I am aware that pragmatic solidarity is not enough but somehow, we must find a way to reduce suffering the soonest time then continue to work for strategic solutions that impact positively on humanity.
Among the Pantaron Manobo communities I work with, for example, the use of surnames was a relatively recent development that came with State census-taking, and was further regularized by formal schooling. For many of my friends, their current surnames are actually the personal name of an admired or respected ancestor that were picked for this purpose. But similar to our own practice, these ancestors whose names were re-adapted were almost always male.
True to his cultural agenda, the Duterte regime doesn’t and won’t go all the way like Marcos did—except for the edifices—so he could still maintain an illusion of democracy. How could this government be accused of curtailing press freedom when it shut just one network down as it trolls another?
The pandemic shows the worse of what we have, but it also makes us reflect on some issues that can help us turn the tide.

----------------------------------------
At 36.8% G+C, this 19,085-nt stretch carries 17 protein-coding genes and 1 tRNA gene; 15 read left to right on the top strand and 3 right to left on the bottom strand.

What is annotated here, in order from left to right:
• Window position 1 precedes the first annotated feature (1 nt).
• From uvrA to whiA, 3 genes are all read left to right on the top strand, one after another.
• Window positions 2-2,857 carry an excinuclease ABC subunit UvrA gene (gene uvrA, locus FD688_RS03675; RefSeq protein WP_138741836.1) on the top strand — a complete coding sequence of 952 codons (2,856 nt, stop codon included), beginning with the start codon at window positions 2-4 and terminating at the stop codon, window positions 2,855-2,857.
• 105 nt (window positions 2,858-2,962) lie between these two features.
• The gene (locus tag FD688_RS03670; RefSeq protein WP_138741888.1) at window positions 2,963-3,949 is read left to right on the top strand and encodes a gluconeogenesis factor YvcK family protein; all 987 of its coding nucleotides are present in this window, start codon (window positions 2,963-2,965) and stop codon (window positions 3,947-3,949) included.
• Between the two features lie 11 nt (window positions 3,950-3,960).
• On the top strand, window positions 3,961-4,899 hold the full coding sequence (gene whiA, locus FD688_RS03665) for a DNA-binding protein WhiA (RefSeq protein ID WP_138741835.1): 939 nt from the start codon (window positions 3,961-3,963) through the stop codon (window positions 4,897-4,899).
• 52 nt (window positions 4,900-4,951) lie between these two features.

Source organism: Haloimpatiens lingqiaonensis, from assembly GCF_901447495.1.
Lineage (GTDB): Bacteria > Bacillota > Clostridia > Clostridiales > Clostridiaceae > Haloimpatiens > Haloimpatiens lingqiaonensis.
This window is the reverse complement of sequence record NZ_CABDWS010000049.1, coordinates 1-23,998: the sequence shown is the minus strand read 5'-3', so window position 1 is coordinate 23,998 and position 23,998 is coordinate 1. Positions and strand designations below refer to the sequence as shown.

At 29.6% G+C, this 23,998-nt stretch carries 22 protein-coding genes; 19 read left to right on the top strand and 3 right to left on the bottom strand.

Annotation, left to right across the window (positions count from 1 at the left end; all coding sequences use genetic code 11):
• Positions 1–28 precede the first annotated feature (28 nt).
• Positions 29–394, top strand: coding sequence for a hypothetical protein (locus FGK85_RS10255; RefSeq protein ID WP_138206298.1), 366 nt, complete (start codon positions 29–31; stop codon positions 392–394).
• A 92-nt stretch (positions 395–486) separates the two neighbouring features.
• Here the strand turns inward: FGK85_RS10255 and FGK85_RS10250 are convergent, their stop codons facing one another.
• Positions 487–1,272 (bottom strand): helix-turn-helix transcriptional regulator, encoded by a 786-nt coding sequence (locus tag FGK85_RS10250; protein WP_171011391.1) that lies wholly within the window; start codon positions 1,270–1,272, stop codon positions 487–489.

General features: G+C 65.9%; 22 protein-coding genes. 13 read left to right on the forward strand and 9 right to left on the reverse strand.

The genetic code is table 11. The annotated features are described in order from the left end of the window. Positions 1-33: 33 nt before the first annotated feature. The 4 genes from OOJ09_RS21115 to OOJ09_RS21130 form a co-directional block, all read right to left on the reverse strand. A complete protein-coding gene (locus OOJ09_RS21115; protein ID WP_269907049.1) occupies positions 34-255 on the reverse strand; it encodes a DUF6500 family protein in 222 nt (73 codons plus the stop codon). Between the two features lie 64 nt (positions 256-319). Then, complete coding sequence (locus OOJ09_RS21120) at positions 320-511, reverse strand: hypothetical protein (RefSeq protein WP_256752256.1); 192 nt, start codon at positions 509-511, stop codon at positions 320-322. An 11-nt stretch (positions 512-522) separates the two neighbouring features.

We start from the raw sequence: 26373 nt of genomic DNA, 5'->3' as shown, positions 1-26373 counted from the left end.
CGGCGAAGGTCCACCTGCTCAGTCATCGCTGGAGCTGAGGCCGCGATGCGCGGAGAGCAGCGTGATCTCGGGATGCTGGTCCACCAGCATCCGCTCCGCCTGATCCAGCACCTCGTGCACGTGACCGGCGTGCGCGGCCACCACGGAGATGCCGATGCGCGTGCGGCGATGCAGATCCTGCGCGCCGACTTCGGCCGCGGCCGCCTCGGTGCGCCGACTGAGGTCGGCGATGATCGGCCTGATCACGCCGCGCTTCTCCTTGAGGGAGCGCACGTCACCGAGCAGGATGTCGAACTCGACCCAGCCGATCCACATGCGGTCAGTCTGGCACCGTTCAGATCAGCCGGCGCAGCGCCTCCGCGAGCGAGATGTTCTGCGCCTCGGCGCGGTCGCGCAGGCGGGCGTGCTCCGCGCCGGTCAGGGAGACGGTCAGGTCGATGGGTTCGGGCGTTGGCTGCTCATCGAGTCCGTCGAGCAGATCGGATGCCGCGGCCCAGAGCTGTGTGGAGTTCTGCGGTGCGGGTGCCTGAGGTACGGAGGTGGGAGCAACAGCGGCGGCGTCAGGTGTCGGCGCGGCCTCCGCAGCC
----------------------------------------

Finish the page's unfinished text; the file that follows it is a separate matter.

The fight for democratic rights of the Afghan peoples should not be viewed in the lens of the occupying forces and imperialist countries but the Afghan people themselves. It is in the hands of Afghan people to truly fight for their genuine liberation.
It is hard enough, as it is, to detach my mind from the “personal”, emotional part of this development, in…
When asked if the Bangsamoro people’s lives have changed under President Rodrigo Duterte’s administration, I am quick to answer that it has not. What it has done is to push the Bangsamoro people deeper into poverty and anger.
Unless your place already has a study, which is highly doubtful if you belong to low-to-average-income earners in the Philippines, working from home must have felt like, at some point, preparing for a play production.
Escaping our deterministic tramlines individually often makes us corrupted sellouts, whereas changing them collectively makes us revolutionaries.
We recently heard of the shocking discovery of the grave of 215 children found on the grounds of the Kamloops Indian Residential School in British Columbia, Canada. The children belonged to Indigenous communities, and were forcibly enrolled in such schools as part of the Canadian government’s policy of cultural assimilation.